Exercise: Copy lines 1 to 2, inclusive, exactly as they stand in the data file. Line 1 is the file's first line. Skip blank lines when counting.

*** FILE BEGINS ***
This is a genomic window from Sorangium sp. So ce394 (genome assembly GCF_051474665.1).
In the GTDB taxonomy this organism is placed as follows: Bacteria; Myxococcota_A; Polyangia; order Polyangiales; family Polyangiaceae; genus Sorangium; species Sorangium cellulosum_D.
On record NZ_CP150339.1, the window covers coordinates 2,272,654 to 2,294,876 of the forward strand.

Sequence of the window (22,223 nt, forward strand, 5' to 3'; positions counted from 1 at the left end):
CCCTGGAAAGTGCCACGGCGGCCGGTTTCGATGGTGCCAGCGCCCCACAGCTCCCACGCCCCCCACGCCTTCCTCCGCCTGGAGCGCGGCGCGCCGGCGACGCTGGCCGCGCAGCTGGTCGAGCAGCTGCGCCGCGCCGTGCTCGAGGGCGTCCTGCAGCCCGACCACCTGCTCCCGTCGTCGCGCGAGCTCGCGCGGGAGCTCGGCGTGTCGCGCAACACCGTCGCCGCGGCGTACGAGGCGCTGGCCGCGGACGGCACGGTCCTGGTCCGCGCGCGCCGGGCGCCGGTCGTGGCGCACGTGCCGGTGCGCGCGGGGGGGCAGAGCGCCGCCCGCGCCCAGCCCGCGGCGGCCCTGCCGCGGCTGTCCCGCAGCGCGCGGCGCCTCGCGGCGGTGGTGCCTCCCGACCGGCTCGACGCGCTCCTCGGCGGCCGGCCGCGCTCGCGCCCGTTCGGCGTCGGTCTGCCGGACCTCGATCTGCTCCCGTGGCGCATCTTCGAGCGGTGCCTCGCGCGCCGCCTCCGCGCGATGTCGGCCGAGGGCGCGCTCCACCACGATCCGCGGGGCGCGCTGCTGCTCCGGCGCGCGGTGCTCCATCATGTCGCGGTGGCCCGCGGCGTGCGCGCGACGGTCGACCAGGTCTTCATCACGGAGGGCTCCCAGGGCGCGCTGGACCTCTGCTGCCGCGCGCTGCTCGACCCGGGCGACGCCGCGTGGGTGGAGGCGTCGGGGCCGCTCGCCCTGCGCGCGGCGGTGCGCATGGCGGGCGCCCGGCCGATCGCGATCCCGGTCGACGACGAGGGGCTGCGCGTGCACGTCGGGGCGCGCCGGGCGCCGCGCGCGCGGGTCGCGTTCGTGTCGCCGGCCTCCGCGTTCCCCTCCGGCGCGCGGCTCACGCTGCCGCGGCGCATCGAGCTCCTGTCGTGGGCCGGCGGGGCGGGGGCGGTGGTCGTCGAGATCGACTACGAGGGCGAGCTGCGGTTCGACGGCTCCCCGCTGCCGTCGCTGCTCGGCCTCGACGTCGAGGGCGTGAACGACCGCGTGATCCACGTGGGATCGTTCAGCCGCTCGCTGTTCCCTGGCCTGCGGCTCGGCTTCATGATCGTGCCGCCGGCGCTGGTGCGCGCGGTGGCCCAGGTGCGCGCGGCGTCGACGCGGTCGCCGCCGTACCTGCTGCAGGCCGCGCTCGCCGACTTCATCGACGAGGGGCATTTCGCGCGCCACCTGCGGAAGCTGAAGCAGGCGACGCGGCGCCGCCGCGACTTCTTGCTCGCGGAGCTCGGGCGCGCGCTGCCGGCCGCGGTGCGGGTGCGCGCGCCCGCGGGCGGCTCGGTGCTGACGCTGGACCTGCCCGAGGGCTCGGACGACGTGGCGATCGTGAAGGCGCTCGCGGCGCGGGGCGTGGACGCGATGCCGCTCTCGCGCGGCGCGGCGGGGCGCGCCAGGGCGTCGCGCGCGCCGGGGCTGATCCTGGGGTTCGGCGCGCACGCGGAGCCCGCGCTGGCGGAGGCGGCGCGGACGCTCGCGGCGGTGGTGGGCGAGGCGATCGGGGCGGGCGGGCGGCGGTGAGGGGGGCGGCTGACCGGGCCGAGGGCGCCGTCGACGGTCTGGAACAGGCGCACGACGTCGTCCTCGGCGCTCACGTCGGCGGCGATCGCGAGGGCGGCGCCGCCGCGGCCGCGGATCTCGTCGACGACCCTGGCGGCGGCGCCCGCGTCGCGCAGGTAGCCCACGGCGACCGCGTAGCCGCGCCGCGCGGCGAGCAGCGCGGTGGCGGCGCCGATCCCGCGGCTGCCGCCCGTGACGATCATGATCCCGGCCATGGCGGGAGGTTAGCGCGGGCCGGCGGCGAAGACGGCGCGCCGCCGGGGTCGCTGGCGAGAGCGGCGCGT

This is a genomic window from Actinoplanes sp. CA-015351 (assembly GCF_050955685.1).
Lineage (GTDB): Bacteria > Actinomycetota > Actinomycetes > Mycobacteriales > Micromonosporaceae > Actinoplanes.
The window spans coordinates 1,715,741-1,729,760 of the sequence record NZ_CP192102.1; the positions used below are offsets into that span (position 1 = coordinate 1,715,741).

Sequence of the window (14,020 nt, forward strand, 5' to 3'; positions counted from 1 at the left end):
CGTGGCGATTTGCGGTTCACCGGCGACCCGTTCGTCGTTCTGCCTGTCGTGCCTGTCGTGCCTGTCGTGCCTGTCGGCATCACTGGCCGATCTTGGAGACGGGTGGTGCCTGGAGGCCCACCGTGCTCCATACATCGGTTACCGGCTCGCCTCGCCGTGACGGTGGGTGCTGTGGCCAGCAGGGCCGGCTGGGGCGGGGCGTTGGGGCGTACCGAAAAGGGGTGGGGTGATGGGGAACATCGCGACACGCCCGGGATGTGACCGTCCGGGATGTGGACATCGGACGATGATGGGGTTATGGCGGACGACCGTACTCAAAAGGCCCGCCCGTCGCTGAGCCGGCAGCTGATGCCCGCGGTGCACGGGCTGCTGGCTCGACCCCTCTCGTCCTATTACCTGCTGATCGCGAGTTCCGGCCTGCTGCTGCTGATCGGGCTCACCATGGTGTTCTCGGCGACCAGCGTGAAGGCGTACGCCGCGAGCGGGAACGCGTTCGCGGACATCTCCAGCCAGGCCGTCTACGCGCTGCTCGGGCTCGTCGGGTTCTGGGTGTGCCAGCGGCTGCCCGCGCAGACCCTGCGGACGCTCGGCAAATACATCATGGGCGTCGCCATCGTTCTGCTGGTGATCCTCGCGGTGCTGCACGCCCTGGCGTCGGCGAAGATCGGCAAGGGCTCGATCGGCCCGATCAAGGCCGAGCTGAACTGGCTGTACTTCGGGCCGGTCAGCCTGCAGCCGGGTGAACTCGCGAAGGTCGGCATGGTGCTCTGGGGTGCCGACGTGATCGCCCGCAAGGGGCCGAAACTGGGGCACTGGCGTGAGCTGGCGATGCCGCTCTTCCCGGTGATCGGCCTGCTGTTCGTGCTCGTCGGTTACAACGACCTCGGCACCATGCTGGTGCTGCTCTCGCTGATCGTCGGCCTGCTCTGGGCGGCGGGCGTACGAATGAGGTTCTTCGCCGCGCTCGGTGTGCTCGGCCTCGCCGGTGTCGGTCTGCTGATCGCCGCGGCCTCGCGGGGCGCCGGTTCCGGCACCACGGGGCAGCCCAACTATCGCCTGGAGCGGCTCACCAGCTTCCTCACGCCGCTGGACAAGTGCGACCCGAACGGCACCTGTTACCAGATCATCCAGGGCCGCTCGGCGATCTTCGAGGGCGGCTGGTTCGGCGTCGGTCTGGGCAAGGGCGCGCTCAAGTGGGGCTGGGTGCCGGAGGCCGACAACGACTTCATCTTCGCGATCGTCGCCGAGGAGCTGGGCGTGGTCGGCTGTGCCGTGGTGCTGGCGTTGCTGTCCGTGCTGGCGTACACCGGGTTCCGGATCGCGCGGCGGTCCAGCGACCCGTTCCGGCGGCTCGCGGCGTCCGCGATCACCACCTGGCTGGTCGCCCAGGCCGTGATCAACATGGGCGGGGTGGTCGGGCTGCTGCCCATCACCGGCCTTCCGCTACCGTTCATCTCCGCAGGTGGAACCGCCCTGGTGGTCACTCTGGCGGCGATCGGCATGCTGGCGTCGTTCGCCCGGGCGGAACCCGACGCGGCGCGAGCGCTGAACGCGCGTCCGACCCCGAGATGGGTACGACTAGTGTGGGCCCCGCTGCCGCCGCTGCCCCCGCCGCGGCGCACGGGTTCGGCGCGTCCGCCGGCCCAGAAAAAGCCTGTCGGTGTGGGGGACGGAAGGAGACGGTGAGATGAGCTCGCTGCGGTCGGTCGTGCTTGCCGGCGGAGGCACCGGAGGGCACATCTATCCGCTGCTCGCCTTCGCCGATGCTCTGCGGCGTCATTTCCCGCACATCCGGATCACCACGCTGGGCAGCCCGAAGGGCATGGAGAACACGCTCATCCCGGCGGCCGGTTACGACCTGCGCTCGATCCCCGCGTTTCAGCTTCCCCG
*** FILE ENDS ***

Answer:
This is a genomic window from Sorangium sp. So ce394 (genome assembly GCF_051474665.1).
In the GTDB taxonomy this organism is placed as follows: Bacteria; Myxococcota_A; Polyangia; order Polyangiales; family Polyangiaceae; genus Sorangium; species Sorangium cellulosum_D.